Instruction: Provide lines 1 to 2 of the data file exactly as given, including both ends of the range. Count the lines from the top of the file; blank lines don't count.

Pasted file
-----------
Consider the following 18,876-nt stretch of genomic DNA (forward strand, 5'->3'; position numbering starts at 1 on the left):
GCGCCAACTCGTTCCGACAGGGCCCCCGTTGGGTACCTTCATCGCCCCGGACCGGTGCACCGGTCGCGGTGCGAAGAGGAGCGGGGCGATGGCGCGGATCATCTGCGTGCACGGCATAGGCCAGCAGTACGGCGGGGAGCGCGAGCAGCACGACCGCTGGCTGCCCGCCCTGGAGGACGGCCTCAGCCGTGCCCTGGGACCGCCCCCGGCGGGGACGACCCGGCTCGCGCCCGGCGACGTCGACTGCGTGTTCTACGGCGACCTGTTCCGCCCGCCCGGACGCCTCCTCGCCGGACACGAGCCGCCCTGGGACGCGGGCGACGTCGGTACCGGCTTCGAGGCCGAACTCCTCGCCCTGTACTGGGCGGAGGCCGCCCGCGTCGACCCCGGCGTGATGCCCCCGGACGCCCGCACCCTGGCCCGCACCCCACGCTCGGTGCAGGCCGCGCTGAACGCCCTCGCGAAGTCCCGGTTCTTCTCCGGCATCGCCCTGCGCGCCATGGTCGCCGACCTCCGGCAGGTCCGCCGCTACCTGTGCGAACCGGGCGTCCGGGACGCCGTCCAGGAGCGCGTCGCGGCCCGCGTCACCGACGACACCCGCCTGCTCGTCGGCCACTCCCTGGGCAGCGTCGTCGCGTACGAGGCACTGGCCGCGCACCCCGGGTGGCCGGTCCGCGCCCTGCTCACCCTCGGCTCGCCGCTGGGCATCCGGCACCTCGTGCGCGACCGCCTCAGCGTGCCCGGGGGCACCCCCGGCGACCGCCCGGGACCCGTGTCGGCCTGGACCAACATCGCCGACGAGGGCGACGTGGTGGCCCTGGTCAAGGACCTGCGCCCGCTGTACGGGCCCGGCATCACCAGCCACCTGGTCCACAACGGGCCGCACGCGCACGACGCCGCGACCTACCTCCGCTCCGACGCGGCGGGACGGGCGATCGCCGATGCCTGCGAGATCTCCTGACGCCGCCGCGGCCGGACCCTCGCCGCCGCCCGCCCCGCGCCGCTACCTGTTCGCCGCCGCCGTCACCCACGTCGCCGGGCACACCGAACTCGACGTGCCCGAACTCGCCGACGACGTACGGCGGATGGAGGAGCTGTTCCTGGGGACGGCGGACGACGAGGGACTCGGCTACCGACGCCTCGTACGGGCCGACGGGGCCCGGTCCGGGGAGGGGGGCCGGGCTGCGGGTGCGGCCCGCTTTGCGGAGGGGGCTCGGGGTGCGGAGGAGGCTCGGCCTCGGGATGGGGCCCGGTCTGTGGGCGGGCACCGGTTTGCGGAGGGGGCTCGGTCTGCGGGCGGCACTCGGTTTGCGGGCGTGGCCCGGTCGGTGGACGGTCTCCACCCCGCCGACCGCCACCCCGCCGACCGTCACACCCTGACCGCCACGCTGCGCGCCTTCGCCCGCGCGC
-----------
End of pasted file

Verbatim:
Consider the following 18,876-nt stretch of genomic DNA (forward strand, 5'->3'; position numbering starts at 1 on the left):
GCGCCAACTCGTTCCGACAGGGCCCCCGTTGGGTACCTTCATCGCCCCGGACCGGTGCACCGGTCGCGGTGCGAAGAGGAGCGGGGCGATGGCGCGGATCATCTGCGTGCACGGCATAGGCCAGCAGTACGGCGGGGAGCGCGAGCAGCACGACCGCTGGCTGCCCGCCCTGGAGGACGGCCTCAGCCGTGCCCTGGGACCGCCCCCGGCGGGGACGACCCGGCTCGCGCCCGGCGACGTCGACTGCGTGTTCTACGGCGACCTGTTCCGCCCGCCCGGACGCCTCCTCGCCGGACACGAGCCGCCCTGGGACGCGGGCGACGTCGGTACCGGCTTCGAGGCCGAACTCCTCGCCCTGTACTGGGCGGAGGCCGCCCGCGTCGACCCCGGCGTGATGCCCCCGGACGCCCGCACCCTGGCCCGCACCCCACGCTCGGTGCAGGCCGCGCTGAACGCCCTCGCGAAGTCCCGGTTCTTCTCCGGCATCGCCCTGCGCGCCATGGTCGCCGACCTCCGGCAGGTCCGCCGCTACCTGTGCGAACCGGGCGTCCGGGACGCCGTCCAGGAGCGCGTCGCGGCCCGCGTCACCGACGACACCCGCCTGCTCGTCGGCCACTCCCTGGGCAGCGTCGTCGCGTACGAGGCACTGGCCGCGCACCCCGGGTGGCCGGTCCGCGCCCTGCTCACCCTCGGCTCGCCGCTGGGCATCCGGCACCTCGTGCGCGACCGCCTCAGCGTGCCCGGGGGCACCCCCGGCGACCGCCCGGGACCCGTGTCGGCCTGGACCAACATCGCCGACGAGGGCGACGTGGTGGCCCTGGTCAAGGACCTGCGCCCGCTGTACGGGCCCGGCATCACCAGCCACCTGGTCCACAACGGGCCGCACGCGCACGACGCCGCGACCTACCTCCGCTCCGACGCGGCGGGACGGGCGATCGCCGATGCCTGCGAGATCTCCTGACGCCGCCGCGGCCGGACCCTCGCCGCCGCCCGCCCCGCGCCGCTACCTGTTCGCCGCCGCCGTCACCCACGTCGCCGGGCACACCGAACTCGACGTGCCCGAACTCGCCGACGACGTACGGCGGATGGAGGAGCTGTTCCTGGGGACGGCGGACGACGAGGGACTCGGCTACCGACGCCTCGTACGGGCCGACGGGGCCCGGTCCGGGGAGGGGGGCCGGGCTGCGGGTGCGGCCCGCTTTGCGGAGGGGGCTCGGGGTGCGGAGGAGGCTCGGCCTCGGGATGGGGCCCGGTCTGTGGGCGGGCACCGGTTTGCGGAGGGGGCTCGGTCTGCGGGCGGCACTCGGTTTGCGGGCGTGGCCCGGTCGGTGGACGGTCTCCACCCCGCCGACCGCCACCCCGCCGACCGTCACACCCTGACCGCCACGCTGCGCGCCTTCGCCCGCGCGC